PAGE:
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Kidneys... The waste disposal units

Your two kidneys - the renal organs - are the master chemists of the body. They monitor the quality of the blood, separating out harmful substances from beneficial ones. They act as waste disposal units. The kidneys maintain the internal environment essential for life - whatever the diet or the climate.

The kidneys filter the blood, clean it and keep its composition balanced. They maintain the correct levels of fluids, minerals and other substances including salt and water. They react to hormones from the brain and produce vital hormones of their own.

We can live quite well with only one kidney - indeed, some people live healthily even though born with only one kidney. But while bones can break, muscles can atrophy (waste away) and the brain can sleep without risk to life, if both kidneys fail - renal failure - neither bone nor muscle nor brain can carry on.

Instead, wastes and fluids will build up and poison our whole system. This is why people who suffer from renal failure need to have the blood cleaned artificially with a dialysis machine, or require a kidney transplant.

What the kidneys look like...

The kidneys are smooth, maroon, bean-shaped organs, each about the size of a child's fist and weighing around 140-170 grams (5-6 ounces).

They are located within the abdomen, near the middle of your back, just above the waistline on each side of the spine. They are buried in protective fat - below the liver on the right, below the spleen on the left.

Blood flows into the kidneys through renal arteries, which comes from the aorta, the main artery of the body leading from the heart. The renal arteries divide and sub-divide into ever smaller branches, ending in coils known as glomeruli, which are capillaries (the smallest blood vessels) that act as filters.

We have about a million of these hairpin-like glomeruli at birth, but are reduced by a 100,000 with each decade (ten years) of life.

Droplets of filtered blood pass through a number of tubules (tiny tubes) into the medulla, a central collecting region. The glomeruli and tubules together make up nephrons, long and extremely fine tubes which, if connected, would run for 80 kilometres (50 miles).

The nephrons are the basic working units of the kidneys, controlling the formation of urine. Extending from each kidney is a vein through which filtered blood flows back into the circulation. There is also a duct from each kidney called the ureter, which carries urine to the bladder.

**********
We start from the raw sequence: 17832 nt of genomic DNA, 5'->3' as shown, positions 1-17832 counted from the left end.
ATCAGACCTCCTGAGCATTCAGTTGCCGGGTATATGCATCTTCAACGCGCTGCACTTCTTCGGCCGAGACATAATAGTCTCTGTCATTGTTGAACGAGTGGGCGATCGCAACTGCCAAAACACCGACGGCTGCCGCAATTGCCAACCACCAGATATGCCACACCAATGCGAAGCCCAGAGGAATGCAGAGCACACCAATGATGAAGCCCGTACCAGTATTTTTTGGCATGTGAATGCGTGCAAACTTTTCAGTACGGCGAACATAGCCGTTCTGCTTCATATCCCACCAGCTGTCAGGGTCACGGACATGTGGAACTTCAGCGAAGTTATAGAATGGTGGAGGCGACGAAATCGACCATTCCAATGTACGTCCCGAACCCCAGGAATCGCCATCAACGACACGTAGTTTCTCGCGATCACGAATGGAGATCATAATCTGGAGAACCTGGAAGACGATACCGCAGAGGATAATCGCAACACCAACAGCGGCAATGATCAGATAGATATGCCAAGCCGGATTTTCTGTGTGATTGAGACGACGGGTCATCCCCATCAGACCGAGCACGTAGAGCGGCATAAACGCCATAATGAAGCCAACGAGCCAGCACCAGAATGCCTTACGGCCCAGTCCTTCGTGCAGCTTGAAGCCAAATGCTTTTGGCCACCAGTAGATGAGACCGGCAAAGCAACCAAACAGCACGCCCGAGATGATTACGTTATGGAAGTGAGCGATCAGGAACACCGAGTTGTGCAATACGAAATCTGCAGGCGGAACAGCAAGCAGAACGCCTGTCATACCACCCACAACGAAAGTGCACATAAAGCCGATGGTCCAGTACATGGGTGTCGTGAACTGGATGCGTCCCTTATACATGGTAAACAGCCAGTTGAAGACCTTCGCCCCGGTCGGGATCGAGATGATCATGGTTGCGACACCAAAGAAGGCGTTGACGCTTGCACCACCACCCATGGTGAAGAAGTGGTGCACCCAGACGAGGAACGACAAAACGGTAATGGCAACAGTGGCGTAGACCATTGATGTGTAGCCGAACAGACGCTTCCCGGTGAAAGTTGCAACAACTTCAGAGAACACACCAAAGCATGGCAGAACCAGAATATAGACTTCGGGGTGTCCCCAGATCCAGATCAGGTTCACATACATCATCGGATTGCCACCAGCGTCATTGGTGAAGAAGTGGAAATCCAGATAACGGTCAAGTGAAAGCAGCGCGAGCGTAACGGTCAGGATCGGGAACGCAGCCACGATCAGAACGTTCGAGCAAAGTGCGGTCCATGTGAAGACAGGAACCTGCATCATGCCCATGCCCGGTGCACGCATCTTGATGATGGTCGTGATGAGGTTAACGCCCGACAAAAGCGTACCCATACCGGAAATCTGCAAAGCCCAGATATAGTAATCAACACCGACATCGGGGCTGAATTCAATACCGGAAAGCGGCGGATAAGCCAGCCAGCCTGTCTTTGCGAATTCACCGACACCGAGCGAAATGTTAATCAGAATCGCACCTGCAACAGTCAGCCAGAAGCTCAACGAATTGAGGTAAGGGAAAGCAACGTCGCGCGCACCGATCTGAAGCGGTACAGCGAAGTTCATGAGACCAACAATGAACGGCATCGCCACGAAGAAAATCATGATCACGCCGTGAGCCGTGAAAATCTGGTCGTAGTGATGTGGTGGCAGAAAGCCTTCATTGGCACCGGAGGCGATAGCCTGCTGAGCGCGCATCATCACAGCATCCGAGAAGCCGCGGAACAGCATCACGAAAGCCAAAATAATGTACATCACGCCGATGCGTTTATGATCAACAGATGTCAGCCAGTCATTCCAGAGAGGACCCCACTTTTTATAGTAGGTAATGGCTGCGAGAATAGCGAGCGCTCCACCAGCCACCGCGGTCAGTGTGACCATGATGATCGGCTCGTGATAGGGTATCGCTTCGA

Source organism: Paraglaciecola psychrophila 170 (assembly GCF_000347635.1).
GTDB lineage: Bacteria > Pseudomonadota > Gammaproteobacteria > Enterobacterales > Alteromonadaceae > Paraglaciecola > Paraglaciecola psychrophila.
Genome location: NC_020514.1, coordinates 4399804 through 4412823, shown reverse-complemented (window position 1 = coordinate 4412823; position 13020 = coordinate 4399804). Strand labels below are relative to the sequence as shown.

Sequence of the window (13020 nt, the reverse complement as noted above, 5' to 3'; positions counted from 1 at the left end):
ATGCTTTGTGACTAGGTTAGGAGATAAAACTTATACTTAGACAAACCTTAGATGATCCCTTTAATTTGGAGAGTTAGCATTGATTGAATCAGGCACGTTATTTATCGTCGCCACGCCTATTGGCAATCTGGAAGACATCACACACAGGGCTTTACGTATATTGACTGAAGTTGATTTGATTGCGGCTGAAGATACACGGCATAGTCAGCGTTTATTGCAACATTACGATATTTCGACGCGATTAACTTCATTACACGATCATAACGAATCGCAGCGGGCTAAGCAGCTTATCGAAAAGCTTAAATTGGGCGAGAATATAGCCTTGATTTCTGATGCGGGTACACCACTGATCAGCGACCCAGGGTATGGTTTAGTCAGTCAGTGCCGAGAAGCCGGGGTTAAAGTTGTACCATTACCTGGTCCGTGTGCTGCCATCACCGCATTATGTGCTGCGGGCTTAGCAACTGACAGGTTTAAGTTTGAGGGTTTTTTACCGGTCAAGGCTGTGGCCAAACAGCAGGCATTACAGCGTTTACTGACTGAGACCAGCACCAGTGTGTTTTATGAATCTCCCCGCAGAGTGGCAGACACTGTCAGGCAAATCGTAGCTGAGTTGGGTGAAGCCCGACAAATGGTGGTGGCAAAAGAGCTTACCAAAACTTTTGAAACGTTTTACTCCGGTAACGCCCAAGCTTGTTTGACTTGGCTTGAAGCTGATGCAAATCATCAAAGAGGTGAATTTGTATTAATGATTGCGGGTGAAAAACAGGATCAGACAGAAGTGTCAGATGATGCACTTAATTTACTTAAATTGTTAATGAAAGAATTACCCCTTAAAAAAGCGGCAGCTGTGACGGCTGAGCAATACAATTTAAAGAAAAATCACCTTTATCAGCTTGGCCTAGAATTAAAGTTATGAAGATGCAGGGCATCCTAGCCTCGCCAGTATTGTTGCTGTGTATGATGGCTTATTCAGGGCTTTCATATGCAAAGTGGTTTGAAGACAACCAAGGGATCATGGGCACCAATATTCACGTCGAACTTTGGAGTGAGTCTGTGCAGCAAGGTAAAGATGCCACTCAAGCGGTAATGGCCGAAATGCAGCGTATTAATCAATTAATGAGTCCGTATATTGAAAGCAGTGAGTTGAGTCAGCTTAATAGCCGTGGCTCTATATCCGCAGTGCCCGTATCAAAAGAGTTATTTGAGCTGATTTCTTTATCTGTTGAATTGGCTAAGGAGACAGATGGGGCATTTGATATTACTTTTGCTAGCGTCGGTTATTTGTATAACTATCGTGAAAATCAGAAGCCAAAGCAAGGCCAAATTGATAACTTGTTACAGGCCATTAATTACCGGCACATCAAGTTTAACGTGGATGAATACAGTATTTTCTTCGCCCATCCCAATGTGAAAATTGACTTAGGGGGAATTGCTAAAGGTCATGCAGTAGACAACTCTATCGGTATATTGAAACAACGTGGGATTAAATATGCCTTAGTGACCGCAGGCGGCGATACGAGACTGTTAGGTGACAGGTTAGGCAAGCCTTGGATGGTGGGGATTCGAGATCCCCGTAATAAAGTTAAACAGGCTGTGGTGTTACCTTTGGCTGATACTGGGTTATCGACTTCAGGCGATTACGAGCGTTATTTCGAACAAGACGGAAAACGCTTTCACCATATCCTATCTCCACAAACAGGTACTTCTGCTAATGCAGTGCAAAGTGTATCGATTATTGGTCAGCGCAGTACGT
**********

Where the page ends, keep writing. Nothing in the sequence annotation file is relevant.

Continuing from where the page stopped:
How to keep your kidneys healthy

* As with all aspects of keeping fit, the basic rule is to be kind to your body - maintain a sensible, balanced diet and do not smoke, take drugs or drink alcohol.

* Drink one and a half to two litres of water a day and drink only moderate amounts of tea, coffee and cola because they contain caffeine. This, like alcohol, is a diuretic - which means that it dehydrates the body.

* Stick to a diet high in carbohydrates and low in protein (the main source of waste products) as this reduces the kidneys' workload.

* Like the rest of our amazing body, the kidneys are designed to last a lifetime. They do a wonderful job of maintaining our internal environment and should continue to do so, as long as we look after them by drinking plenty of water and eating a balanced healthy diet.

What the kidneys do

The kidneys keep the blood clean by filtering it to clear it of wastes, such as creatinine, left over from the breakdown of muscle, and urea, from the breakdown of proteins. The filtered wastes are combined with water to make urine, which passes down into the bladder.

The kidneys keep the blood in chemical balance (homeostasis), maintaining fluids, minerals (such as calcium and magnesium) and electrolytes (such as sodium and potassium) at the right levels. About 400 gallons (1,800 litres) of blood are pumped through the kidneys every day.

The kidneys also regulate water, which accounts for more than half the body's weight. If too much water is lost, as through sweating, the kidneys respond to try to conserve it.

The kidneys react to hormones from the brain. They also produce three important hormones of their own: 1. Erythropoietin (EPO), which stimulates the bone marrow to make red blood cells 2. Renin, which helps to regulate blood pressure 3. The hormonal form of Vitamin D, which helps maintain calcium for bones and for chemical balance

What can go wrong with the kidneys?

There are often no symptoms in the early stages of many kidney conditions. When they do occur, the initial signs may be general - frequent headaches or feeling tired or generalised itching. As kidney disease progresses, the symptoms can include changes in the urine (reduced volume, discolouration, blood or pus), nausea and vomiting and appetite loss.

Other symptoms include swollen or numb hands and feet (because of water retention), weakness and lethargy, darkened skin and muscle cramps.

 

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